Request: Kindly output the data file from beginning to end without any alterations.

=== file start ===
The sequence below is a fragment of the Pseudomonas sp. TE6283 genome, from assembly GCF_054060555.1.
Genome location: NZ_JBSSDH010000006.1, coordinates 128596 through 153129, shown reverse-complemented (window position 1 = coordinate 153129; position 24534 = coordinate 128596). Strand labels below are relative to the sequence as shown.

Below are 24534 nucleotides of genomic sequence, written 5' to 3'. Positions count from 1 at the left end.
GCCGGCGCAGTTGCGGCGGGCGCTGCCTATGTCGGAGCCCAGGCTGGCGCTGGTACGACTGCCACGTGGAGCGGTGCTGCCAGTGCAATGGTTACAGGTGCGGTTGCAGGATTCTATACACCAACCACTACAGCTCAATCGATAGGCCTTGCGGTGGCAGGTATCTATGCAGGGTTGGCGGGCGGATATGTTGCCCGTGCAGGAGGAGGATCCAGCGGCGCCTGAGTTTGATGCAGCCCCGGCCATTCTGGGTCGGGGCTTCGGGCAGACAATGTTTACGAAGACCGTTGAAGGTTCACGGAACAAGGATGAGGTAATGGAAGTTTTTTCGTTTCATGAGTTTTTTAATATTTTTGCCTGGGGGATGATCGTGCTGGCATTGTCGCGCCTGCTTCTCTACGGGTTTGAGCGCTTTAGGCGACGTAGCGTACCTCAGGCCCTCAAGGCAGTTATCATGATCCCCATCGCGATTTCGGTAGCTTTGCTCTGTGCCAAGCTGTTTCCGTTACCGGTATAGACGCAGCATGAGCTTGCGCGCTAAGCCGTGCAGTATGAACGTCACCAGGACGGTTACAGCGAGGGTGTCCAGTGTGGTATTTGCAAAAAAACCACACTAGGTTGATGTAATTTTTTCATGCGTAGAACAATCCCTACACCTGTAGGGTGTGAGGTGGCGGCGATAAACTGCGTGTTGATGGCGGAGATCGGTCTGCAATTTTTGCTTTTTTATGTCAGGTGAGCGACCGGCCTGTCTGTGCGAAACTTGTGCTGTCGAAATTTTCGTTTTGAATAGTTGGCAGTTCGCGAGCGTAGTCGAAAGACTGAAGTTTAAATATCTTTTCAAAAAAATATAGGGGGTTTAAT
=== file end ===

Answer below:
The sequence below is a fragment of the Pseudomonas sp. TE6283 genome, from assembly GCF_054060555.1.
Genome location: NZ_JBSSDH010000006.1, coordinates 128596 through 153129, shown reverse-complemented (window position 1 = coordinate 153129; position 24534 = coordinate 128596). Strand labels below are relative to the sequence as shown.

Below are 24534 nucleotides of genomic sequence, written 5' to 3'. Positions count from 1 at the left end.
GCCGGCGCAGTTGCGGCGGGCGCTGCCTATGTCGGAGCCCAGGCTGGCGCTGGTACGACTGCCACGTGGAGCGGTGCTGCCAGTGCAATGGTTACAGGTGCGGTTGCAGGATTCTATACACCAACCACTACAGCTCAATCGATAGGCCTTGCGGTGGCAGGTATCTATGCAGGGTTGGCGGGCGGATATGTTGCCCGTGCAGGAGGAGGATCCAGCGGCGCCTGAGTTTGATGCAGCCCCGGCCATTCTGGGTCGGGGCTTCGGGCAGACAATGTTTACGAAGACCGTTGAAGGTTCACGGAACAAGGATGAGGTAATGGAAGTTTTTTCGTTTCATGAGTTTTTTAATATTTTTGCCTGGGGGATGATCGTGCTGGCATTGTCGCGCCTGCTTCTCTACGGGTTTGAGCGCTTTAGGCGACGTAGCGTACCTCAGGCCCTCAAGGCAGTTATCATGATCCCCATCGCGATTTCGGTAGCTTTGCTCTGTGCCAAGCTGTTTCCGTTACCGGTATAGACGCAGCATGAGCTTGCGCGCTAAGCCGTGCAGTATGAACGTCACCAGGACGGTTACAGCGAGGGTGTCCAGTGTGGTATTTGCAAAAAAACCACACTAGGTTGATGTAATTTTTTCATGCGTAGAACAATCCCTACACCTGTAGGGTGTGAGGTGGCGGCGATAAACTGCGTGTTGATGGCGGAGATCGGTCTGCAATTTTTGCTTTTTTATGTCAGGTGAGCGACCGGCCTGTCTGTGCGAAACTTGTGCTGTCGAAATTTTCGTTTTGAATAGTTGGCAGTTCGCGAGCGTAGTCGAAAGACTGAAGTTTAAATATCTTTTCAAAAAAATATAGGGGGTTTAAT